Tooze expects “a reconfiguration of globalization, a rearrangement, and politicization in certain respects of certain relationships.”

    Alexander Stubb, the peppy former prime minister of Finland who now leads the European University Institute’s School of Transnational Governance, warns of a complicated future. “It’s too simplistic to say we’re moving towards some kind of a new Cold War, with a liberal world order and an authoritarian world order,” he said. “I think we’ll have more regionalization of globalization, but it’s not going to go away.”

    Instead, the West will need to adjust: “If we want to work for a rules-based order, it’s not necessarily going to be us setting the rules anymore.”

    The bigger risk to globalization may come from the rising expectations that democratic governments and the businesses that call these countries home should cut ties with unsavory regimes.

    A special Edelman Trust Barometer report published Monday found that businesses are now subject to extensive geopolitical demands: 95 percent of respondents said that they expect companies to act in response to Russia’s unprovoked invasion by publicly speaking out, applying political and economic pressure or exiting the aggressor country’s market.

    “When businesses shut down in Russia they were not making that decision about Russia alone,” said Microsoft’s president, Brad Smith, who argues that withdrawal from Russia was a message to all authoritarian regimes, and an implicit acknowledgment that they may be forced to withdraw from other markets.

    The WEF itself was forced to freeze its relations with Russian organizations and executives in March, under political pressure and to avoid litigation over breaking sanctions.

    As with other large global businesses, WEF must now confront difficult questions about where it draws its moral lines. Traditionally, autocrats have been welcomed with open arms in Davos. This week, the love extended to Cambodia’s Hun Sen and Zimbabwe’s Emmerson Mnangagwa.

    But the days of believing that conversation and open markets lead to democratization are over.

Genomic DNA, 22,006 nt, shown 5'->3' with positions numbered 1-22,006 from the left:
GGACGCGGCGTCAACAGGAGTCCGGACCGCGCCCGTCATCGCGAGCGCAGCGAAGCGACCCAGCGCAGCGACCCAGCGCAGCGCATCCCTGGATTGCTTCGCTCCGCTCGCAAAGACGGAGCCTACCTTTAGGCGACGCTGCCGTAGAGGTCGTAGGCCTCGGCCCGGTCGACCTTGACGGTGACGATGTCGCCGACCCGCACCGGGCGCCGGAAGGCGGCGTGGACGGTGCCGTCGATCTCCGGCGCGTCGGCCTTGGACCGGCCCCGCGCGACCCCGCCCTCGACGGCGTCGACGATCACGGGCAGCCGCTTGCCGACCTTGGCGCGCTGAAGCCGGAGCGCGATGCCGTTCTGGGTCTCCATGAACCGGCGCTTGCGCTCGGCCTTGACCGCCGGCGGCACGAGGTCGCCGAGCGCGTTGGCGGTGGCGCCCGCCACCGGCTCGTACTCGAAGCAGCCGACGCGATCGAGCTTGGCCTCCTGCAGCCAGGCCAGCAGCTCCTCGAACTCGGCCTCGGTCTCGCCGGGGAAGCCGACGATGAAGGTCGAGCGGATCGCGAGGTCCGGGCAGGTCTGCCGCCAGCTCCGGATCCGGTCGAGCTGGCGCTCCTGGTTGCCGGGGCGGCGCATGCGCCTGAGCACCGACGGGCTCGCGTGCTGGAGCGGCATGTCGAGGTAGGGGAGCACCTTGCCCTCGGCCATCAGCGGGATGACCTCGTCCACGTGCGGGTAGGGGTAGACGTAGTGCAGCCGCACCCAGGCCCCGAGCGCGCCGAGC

We know now that global economic ties don’t lead to political relaxation. And, like everyone else, the self-anointed high priests of globalization can’t avoid this redrawing of the global order.

    The real question isn’t whether globalization will carry on, but whether a markets-first and Western-centric WEF can evolve with it.

    Suzanne Lynch and Jamil Anderlini contributed to this report.

  • 3 дня, 3 часа назад 26.05.2022Economy
    News The Buckshee

    What a difference five years makes. Davos has gone from debating China’s seemingly indomitable rise to fretting about its weakness.

    When Chinese President Xi Jinping took the stage at the World Economic Forum in 2017, he was the man of the moment.

    Standing at the podium in the exclusive Swiss resort town for the first time, Xi mapped out China’s muscular economic gameplan — just three days before Donald Trump was inaugurated as U.S. president, vowing to pursue an isolationist, America-First approach. In his speech, Xi paraded China’s supposed embrace of a globalizing, multilateral model. “One should not select or bend rules as he sees fit,” Xi said, winning applause from his audience of the super-powerful and super-rich, who knew exactly which rule-bender he was referring to.

    This time round, Xi, who has not left China since the coronavirus pandemic erupted two-and-a-half years ago, did not even dial in for a Zoom call.

    For the cohorts of corporate titans and policymakers traveling to Davos to read the runes on whether the next recession is just about to break, his absence was ominous. The conversation has shifted dramatically from wary appraisals of China’s strength to borderline panic about its fragility.

    Xi’s heavy-handed “Zero COVID” strategy has triggered serious discomfort among Western businesses. The Economist Intelligence Unit estimates the lockdown stands to chomp an annualized aggregate of 6 percent off Shanghai’s economic output, plunging China’s leading port city into recession and causing Beijing to undershoot its overall gross domestic product target.